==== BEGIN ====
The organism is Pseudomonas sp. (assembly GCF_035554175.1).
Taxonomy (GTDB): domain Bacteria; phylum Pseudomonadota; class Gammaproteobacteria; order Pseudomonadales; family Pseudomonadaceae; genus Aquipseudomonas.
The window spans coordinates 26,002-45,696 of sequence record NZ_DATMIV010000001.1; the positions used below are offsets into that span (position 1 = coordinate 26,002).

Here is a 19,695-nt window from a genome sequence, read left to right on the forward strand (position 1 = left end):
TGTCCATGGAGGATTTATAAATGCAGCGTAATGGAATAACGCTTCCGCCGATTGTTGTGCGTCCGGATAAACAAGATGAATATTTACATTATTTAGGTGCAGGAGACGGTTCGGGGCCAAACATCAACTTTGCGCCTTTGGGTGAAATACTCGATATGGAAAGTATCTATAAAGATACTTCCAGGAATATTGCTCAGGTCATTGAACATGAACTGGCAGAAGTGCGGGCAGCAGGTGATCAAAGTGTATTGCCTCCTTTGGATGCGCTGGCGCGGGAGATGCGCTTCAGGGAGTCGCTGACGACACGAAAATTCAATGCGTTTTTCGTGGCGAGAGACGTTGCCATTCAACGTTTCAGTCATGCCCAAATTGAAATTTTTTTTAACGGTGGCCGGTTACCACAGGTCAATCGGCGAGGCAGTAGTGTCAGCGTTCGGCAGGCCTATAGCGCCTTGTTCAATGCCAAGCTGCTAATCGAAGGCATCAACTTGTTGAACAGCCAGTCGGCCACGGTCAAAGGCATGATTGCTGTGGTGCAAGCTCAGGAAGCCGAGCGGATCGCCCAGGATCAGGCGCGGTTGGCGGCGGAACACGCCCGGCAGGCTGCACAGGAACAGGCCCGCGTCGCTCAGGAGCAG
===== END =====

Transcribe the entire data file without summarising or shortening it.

The organism is Pseudomonas sp. (assembly GCF_035554175.1).
Taxonomy (GTDB): domain Bacteria; phylum Pseudomonadota; class Gammaproteobacteria; order Pseudomonadales; family Pseudomonadaceae; genus Aquipseudomonas.
The window spans coordinates 26,002-45,696 of sequence record NZ_DATMIV010000001.1; the positions used below are offsets into that span (position 1 = coordinate 26,002).

Here is a 19,695-nt window from a genome sequence, read left to right on the forward strand (position 1 = left end):
TGTCCATGGAGGATTTATAAATGCAGCGTAATGGAATAACGCTTCCGCCGATTGTTGTGCGTCCGGATAAACAAGATGAATATTTACATTATTTAGGTGCAGGAGACGGTTCGGGGCCAAACATCAACTTTGCGCCTTTGGGTGAAATACTCGATATGGAAAGTATCTATAAAGATACTTCCAGGAATATTGCTCAGGTCATTGAACATGAACTGGCAGAAGTGCGGGCAGCAGGTGATCAAAGTGTATTGCCTCCTTTGGATGCGCTGGCGCGGGAGATGCGCTTCAGGGAGTCGCTGACGACACGAAAATTCAATGCGTTTTTCGTGGCGAGAGACGTTGCCATTCAACGTTTCAGTCATGCCCAAATTGAAATTTTTTTTAACGGTGGCCGGTTACCACAGGTCAATCGGCGAGGCAGTAGTGTCAGCGTTCGGCAGGCCTATAGCGCCTTGTTCAATGCCAAGCTGCTAATCGAAGGCATCAACTTGTTGAACAGCCAGTCGGCCACGGTCAAAGGCATGATTGCTGTGGTGCAAGCTCAGGAAGCCGAGCGGATCGCCCAGGATCAGGCGCGGTTGGCGGCGGAACACGCCCGGCAGGCTGCACAGGAACAGGCCCGCGTCGCTCAGGAGCAG